In complete secrecy and under civilian cover: the Lebanese branch of Hamas

The terrorist organization has also built a military force on Lebanese soil: Saleh al-Arouri, the deputy leader of Hamas, recruited several hundred Lebanese and had them trained by Iranian officials. The Lebanese unit is directly subordinate to the leadership abroad and its operatives are currently engaged in rocket production. The concern in Israel: During a confrontation with Gaza, the branch will create another front for the IDF

A new Hamas-made threat: The terrorist organization, it turns out, is not keeping quiet about the yeast. In recent years, Hamas has secretly set up a branch of its military arm, designed to create another front for Israel, in the event of a military confrontation with Gaza. The forces’ baptism of fire took place during Operation Wall Guard, during which members of the Lebanese branch fired rockets at the north.

The decision to establish the northern branch was made in 2014, following Operation Eitan, in which the Hamas leadership found itself in Gaza alone in the battle against Israel, without outside military assistance. This paved the way for the establishment of a military force on Lebanese soil that would be an integral part of and subordinate to the organization. The project’s project manager, who directed and directed the establishment of the branch, appointed Hamas deputy leader Saleh al-Arouri, who skips between Qatar, Turkey and Lebanon.

In the first phase, it was decided to build a military force aimed at harassing Israel by firing rockets from Lebanon, thereby effectively creating another arena for it. Hamas understood that this was not a balancing act, but a tool that would allow it to divert Israel’s attention during a conflict in Gaza.

For the establishment of the new military force, Palestinian activists were recruited who are ideologically identified with the organization and live in Lebanon, mainly around Tyre. The number of activists is estimated at several hundred, and they operate in secret, under civilian cover. Tire now also houses the center of the spur, but it seems to have bases of activity elsewhere in Lebanon as well. The organizational structure in the new unit is hierarchical and orderly. Although it is in contact with Gaza Hamas, it is not directly subordinate to it and receives orders from the Hamas leadership abroad only.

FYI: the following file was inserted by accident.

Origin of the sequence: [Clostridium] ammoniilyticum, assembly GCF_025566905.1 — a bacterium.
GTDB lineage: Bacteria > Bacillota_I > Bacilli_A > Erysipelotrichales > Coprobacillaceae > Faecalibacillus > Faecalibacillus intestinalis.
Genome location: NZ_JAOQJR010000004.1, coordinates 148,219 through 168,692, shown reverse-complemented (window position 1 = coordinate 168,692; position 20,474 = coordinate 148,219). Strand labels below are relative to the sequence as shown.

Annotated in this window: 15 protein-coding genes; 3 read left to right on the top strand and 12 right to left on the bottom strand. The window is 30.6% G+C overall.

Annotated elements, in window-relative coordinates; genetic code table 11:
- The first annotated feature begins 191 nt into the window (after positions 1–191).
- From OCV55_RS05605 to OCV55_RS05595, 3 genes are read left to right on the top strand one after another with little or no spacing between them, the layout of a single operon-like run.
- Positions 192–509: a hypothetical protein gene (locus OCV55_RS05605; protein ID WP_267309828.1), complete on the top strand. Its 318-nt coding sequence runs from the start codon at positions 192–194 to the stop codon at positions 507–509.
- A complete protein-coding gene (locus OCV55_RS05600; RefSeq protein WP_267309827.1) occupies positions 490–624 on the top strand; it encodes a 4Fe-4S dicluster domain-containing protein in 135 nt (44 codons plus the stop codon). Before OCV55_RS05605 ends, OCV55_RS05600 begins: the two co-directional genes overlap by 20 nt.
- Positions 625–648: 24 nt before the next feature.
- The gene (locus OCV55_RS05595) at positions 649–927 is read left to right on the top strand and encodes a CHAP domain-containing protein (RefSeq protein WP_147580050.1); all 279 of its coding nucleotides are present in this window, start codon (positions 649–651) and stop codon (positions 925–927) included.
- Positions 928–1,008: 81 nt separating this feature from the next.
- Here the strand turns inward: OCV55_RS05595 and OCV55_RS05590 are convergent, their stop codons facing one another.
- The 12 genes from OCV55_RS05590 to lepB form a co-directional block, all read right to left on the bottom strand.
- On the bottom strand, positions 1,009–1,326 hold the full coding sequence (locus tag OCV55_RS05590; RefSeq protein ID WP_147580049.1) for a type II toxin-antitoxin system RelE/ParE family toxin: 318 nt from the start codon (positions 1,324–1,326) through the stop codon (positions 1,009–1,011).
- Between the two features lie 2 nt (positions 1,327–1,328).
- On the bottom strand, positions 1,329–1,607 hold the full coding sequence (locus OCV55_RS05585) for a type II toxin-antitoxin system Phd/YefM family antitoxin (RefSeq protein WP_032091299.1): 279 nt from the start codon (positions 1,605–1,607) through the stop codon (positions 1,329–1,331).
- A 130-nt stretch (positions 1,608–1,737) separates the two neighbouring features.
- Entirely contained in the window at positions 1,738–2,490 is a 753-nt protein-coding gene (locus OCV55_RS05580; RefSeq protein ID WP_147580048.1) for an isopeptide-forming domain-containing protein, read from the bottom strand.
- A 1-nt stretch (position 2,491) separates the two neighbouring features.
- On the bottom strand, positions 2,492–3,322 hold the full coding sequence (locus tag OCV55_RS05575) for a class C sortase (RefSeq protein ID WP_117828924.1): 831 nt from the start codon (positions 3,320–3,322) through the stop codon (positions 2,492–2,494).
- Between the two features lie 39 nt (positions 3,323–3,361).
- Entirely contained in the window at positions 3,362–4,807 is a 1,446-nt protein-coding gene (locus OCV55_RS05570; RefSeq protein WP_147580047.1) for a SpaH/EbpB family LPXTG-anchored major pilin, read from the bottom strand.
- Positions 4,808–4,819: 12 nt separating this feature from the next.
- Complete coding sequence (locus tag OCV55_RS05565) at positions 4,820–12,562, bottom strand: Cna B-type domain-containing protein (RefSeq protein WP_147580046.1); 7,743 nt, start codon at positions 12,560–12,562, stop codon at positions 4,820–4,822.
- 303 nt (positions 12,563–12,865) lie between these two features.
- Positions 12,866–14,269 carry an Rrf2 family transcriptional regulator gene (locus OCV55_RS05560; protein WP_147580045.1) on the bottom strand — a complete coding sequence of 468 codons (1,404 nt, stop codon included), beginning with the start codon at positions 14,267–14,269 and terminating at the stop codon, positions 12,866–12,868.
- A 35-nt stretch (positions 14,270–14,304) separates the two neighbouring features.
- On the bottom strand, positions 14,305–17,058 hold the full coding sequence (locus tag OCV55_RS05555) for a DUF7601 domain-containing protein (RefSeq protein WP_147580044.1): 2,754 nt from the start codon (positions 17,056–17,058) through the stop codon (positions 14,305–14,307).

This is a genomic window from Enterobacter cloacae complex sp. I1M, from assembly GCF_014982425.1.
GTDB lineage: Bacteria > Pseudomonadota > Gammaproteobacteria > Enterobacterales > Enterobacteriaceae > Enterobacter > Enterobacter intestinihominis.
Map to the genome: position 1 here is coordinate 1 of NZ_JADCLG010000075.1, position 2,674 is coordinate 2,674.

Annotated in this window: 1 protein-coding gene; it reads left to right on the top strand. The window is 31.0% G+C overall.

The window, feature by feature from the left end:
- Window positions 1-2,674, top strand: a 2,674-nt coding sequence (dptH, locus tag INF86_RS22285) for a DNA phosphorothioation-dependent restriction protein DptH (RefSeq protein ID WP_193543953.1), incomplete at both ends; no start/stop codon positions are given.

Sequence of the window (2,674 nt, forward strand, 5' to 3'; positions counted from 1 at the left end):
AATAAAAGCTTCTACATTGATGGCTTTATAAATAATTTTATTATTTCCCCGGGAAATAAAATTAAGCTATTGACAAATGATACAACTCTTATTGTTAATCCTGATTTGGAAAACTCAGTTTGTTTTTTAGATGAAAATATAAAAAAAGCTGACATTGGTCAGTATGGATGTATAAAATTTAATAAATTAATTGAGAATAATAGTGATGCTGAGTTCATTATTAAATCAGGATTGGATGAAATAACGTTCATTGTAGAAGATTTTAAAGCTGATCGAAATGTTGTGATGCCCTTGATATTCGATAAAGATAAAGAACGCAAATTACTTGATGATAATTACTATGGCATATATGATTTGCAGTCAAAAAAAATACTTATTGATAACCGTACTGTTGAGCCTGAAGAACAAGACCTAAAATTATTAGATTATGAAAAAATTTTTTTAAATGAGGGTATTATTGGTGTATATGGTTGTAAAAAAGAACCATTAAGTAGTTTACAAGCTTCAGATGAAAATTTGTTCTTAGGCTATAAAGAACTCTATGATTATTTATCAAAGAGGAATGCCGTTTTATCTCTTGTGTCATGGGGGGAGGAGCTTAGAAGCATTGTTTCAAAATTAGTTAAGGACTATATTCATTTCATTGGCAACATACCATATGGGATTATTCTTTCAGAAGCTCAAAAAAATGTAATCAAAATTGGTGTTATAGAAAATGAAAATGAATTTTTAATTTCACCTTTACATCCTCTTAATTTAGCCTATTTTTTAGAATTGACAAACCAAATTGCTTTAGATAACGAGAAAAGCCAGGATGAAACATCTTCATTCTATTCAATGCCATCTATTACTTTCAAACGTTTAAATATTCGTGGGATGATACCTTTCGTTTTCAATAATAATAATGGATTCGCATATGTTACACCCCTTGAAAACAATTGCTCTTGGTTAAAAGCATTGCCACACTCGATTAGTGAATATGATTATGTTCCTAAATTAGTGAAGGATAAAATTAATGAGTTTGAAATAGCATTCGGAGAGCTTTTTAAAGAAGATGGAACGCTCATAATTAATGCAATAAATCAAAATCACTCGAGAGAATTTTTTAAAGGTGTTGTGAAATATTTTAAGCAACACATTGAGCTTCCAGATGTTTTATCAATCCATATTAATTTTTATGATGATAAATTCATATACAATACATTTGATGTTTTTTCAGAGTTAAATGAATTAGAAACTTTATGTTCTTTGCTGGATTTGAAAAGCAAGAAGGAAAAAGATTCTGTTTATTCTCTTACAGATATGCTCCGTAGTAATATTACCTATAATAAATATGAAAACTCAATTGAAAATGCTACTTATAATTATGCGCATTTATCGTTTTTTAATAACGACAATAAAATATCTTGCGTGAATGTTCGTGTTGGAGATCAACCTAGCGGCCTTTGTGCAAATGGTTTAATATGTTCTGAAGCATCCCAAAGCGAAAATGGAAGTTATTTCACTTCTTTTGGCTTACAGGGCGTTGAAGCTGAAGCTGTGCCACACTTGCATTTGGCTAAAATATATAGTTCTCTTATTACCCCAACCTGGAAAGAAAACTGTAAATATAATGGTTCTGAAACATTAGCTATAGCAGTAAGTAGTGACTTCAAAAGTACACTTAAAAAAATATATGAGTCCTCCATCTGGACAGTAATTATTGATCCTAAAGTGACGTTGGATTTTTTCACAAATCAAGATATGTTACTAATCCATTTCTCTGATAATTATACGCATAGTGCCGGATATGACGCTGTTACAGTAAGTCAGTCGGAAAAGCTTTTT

The Hamas branch in Lebanon received training and rocket training from Iranian sources and is currently mainly engaged in the self-production of rockets for tens of kilometers. They fund the activity, among other things, through smuggling and drug trafficking. According to Hamas’ vision, in the future the unit should also possess more advanced means such as unmanned aerial vehicles.

Hezbollah is of course aware of the activities of the Hamas military branch in Lebanon and has also given the green light for its establishment. But in terms of power relations between the organizations, Hezbollah has the ability to veto the branch to the extent that it does not approve its firing from Lebanese territory. In Israel, the new force was not initially given too much significance. However, following the rocket fire that his men carried out during the recent operation in the Gaza Strip, the defense establishment began to monitor its activities more closely.

The main concern today is the firing of a large number of rockets from the northern branch during a military escalation in Gaza, which will require a strong Israeli response in Lebanon and may also drag Hezbollah into the arena. The worst case scenario includes launching another campaign in the northern arena, in which Israel and Hezbollah were not interested at all. The fear became realistic after Hamas fired two rockets from Lebanon in July, one of which was intercepted by an Iron Dome and the other fell into the sea – although Hezbollah did not approve the shooting and was not updated about it.

By Editor

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